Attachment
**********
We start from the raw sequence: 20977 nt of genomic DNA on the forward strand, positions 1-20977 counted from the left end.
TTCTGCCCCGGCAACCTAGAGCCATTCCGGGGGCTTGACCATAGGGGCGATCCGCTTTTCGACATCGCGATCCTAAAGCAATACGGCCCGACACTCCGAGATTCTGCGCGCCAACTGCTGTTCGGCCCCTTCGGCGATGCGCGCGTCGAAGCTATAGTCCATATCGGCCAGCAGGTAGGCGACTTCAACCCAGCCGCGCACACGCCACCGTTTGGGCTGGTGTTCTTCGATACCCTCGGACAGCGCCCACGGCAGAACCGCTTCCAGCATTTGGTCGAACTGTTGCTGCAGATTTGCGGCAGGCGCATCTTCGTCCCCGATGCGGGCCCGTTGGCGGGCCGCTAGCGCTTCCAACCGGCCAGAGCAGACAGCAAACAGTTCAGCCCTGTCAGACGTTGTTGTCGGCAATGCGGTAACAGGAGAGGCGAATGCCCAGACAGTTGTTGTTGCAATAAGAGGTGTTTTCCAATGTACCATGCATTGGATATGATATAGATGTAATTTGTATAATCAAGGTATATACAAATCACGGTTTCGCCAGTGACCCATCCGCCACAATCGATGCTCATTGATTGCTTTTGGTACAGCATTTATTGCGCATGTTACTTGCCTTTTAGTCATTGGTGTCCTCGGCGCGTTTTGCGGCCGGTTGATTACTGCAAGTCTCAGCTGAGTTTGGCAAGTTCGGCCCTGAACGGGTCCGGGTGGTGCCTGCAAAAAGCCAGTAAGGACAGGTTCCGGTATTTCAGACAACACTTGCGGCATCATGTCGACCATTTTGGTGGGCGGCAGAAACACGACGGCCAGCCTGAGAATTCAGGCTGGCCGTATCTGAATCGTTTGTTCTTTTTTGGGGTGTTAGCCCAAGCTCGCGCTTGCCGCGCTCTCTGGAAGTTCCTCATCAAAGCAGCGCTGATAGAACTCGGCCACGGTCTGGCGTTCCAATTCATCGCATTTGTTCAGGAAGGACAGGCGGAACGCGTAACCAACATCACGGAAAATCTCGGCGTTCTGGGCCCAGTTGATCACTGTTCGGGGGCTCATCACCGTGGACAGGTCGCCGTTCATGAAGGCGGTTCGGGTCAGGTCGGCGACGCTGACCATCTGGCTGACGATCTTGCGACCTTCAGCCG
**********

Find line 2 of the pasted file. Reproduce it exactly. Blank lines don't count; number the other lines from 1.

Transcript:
TTCTGCCCCGGCAACCTAGAGCCATTCCGGGGGCTTGACCATAGGGGCGATCCGCTTTTCGACATCGCGATCCTAAAGCAATACGGCCCGACACTCCGAGATTCTGCGCGCCAACTGCTGTTCGGCCCCTTCGGCGATGCGCGCGTCGAAGCTATAGTCCATATCGGCCAGCAGGTAGGCGACTTCAACCCAGCCGCGCACACGCCACCGTTTGGGCTGGTGTTCTTCGATACCCTCGGACAGCGCCCACGGCAGAACCGCTTCCAGCATTTGGTCGAACTGTTGCTGCAGATTTGCGGCAGGCGCATCTTCGTCCCCGATGCGGGCCCGTTGGCGGGCCGCTAGCGCTTCCAACCGGCCAGAGCAGACAGCAAACAGTTCAGCCCTGTCAGACGTTGTTGTCGGCAATGCGGTAACAGGAGAGGCGAATGCCCAGACAGTTGTTGTTGCAATAAGAGGTGTTTTCCAATGTACCATGCATTGGATATGATATAGATGTAATTTGTATAATCAAGGTATATACAAATCACGGTTTCGCCAGTGACCCATCCGCCACAATCGATGCTCATTGATTGCTTTTGGTACAGCATTTATTGCGCATGTTACTTGCCTTTTAGTCATTGGTGTCCTCGGCGCGTTTTGCGGCCGGTTGATTACTGCAAGTCTCAGCTGAGTTTGGCAAGTTCGGCCCTGAACGGGTCCGGGTGGTGCCTGCAAAAAGCCAGTAAGGACAGGTTCCGGTATTTCAGACAACACTTGCGGCATCATGTCGACCATTTTGGTGGGCGGCAGAAACACGACGGCCAGCCTGAGAATTCAGGCTGGCCGTATCTGAATCGTTTGTTCTTTTTTGGGGTGTTAGCCCAAGCTCGCGCTTGCCGCGCTCTCTGGAAGTTCCTCATCAAAGCAGCGCTGATAGAACTCGGCCACGGTCTGGCGTTCCAATTCATCGCATTTGTTCAGGAAGGACAGGCGGAACGCGTAACCAACATCACGGAAAATCTCGGCGTTCTGGGCCCAGTTGATCACTGTTCGGGGGCTCATCACCGTGGACAGGTCGCCGTTCATGAAGGCGGTTCGGGTCAGGTCGGCGACGCTGACCATCTGGCTGACGATCTTGCGACCTTCAGCCG